Dirty Bible Stories | Performing Arts Review | Chicago Reader

Dirty Bible Stories 

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Dirty Bible Stories, WNEP Theater. The "dirty" part misleads a bit: this often delightful improv-originated retelling of supposedly shocking tales from the good book includes such unblue material as the raising of Lazarus--the first zombie--and omits the salacious Susanna and the elders, David and Jonathan, the woman taken in adultery, and Jezebel, Delilah, and Salome.

Despite some flat endings and a confused frame, the show works through sheer deflation as its writers and improvisers prove how close dirtiness is to godliness. In Seth Fisher's loopy contemporary treatment, Lot--a family man who made the mistake of dwelling in the iniquitous Twin Cities--escapes the wrath of two testy angels only to be drugged and raped by his daughters. (Even playfully retold, this is beyond cable TV.) Perfectly cloning VH1, Jenny Seidelman's "Behind the Apostle" expose of Paul comes complete with impressive video graphics and a hilarious turn by Peter De Giglio as the inevitable rock drummer who got dumped.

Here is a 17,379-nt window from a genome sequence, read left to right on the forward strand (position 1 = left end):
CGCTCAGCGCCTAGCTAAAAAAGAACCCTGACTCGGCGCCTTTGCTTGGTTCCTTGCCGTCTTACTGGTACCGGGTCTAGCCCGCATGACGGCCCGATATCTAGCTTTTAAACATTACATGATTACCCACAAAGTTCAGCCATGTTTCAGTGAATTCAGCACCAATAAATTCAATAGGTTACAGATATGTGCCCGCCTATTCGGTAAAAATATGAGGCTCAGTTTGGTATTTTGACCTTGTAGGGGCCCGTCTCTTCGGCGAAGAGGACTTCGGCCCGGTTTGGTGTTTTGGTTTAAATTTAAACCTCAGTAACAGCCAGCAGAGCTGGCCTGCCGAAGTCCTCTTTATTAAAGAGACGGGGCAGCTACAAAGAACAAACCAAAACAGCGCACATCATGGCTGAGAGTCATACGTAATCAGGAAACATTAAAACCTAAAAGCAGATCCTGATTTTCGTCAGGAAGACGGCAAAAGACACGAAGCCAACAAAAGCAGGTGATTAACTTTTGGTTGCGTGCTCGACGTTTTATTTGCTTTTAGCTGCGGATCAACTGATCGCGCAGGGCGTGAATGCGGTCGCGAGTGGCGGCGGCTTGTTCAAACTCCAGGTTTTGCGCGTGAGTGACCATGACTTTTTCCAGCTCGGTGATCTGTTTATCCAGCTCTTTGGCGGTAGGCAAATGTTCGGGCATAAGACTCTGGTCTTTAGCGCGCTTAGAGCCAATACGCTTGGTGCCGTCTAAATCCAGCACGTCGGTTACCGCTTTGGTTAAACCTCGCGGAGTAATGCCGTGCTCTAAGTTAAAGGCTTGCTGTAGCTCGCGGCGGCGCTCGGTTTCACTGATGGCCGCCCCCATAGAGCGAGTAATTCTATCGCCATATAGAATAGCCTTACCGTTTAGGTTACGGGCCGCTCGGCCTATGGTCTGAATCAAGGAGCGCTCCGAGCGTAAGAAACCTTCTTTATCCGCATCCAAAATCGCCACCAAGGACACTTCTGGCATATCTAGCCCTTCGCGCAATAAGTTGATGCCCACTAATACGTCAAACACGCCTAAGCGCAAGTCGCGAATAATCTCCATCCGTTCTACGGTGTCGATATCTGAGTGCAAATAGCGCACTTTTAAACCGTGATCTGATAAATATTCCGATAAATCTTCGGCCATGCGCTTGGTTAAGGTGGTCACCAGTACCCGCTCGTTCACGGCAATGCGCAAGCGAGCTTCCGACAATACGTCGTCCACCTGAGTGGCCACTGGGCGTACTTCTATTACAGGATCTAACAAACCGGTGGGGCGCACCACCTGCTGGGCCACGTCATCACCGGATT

Dave Stinton's "The Fig Tree" gives Chris Zumwait the chance to play a Jesus sick of being marketed for miracles. Seidelman's "Deborah"--wonderfully done in clipped film noir style--pays homage to a wily hard-boiled prophetess (Amanda Cohen) who seemingly defeats the Canaanites with wisecracks. The best is last: Stinton's minimusical "Josiah," which peppers the usual lesson of fidelity to Yahweh with melodically enthralling production numbers.


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